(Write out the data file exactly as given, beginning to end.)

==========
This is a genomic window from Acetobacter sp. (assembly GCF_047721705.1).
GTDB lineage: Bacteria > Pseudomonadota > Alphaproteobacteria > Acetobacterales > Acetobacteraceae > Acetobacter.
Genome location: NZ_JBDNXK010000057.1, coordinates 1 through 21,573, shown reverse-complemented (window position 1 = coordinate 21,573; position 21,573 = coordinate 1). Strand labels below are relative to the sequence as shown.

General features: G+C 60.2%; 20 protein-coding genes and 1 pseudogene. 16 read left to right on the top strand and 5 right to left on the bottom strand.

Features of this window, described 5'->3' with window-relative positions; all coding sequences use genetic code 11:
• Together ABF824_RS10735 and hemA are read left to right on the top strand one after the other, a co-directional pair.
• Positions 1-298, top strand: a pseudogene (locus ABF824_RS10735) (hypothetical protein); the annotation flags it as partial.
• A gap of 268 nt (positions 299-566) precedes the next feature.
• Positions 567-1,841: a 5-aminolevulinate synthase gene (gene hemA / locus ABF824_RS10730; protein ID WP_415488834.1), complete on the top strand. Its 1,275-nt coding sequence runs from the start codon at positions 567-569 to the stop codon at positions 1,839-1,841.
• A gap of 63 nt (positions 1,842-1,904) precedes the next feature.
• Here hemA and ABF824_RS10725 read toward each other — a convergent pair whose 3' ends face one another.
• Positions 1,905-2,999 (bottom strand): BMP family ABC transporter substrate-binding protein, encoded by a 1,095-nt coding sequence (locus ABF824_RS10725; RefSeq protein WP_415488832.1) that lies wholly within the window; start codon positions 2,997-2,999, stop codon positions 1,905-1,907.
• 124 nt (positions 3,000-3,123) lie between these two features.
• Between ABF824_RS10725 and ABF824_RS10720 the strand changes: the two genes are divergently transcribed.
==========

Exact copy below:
This is a genomic window from Acetobacter sp. (assembly GCF_047721705.1).
GTDB lineage: Bacteria > Pseudomonadota > Alphaproteobacteria > Acetobacterales > Acetobacteraceae > Acetobacter.
Genome location: NZ_JBDNXK010000057.1, coordinates 1 through 21,573, shown reverse-complemented (window position 1 = coordinate 21,573; position 21,573 = coordinate 1). Strand labels below are relative to the sequence as shown.

General features: G+C 60.2%; 20 protein-coding genes and 1 pseudogene. 16 read left to right on the top strand and 5 right to left on the bottom strand.

Features of this window, described 5'->3' with window-relative positions; all coding sequences use genetic code 11:
• Together ABF824_RS10735 and hemA are read left to right on the top strand one after the other, a co-directional pair.
• Positions 1-298, top strand: a pseudogene (locus ABF824_RS10735) (hypothetical protein); the annotation flags it as partial.
• A gap of 268 nt (positions 299-566) precedes the next feature.
• Positions 567-1,841: a 5-aminolevulinate synthase gene (gene hemA / locus ABF824_RS10730; protein ID WP_415488834.1), complete on the top strand. Its 1,275-nt coding sequence runs from the start codon at positions 567-569 to the stop codon at positions 1,839-1,841.
• A gap of 63 nt (positions 1,842-1,904) precedes the next feature.
• Here hemA and ABF824_RS10725 read toward each other — a convergent pair whose 3' ends face one another.
• Positions 1,905-2,999 (bottom strand): BMP family ABC transporter substrate-binding protein, encoded by a 1,095-nt coding sequence (locus ABF824_RS10725; RefSeq protein WP_415488832.1) that lies wholly within the window; start codon positions 2,997-2,999, stop codon positions 1,905-1,907.
• 124 nt (positions 3,000-3,123) lie between these two features.
• Between ABF824_RS10725 and ABF824_RS10720 the strand changes: the two genes are divergently transcribed.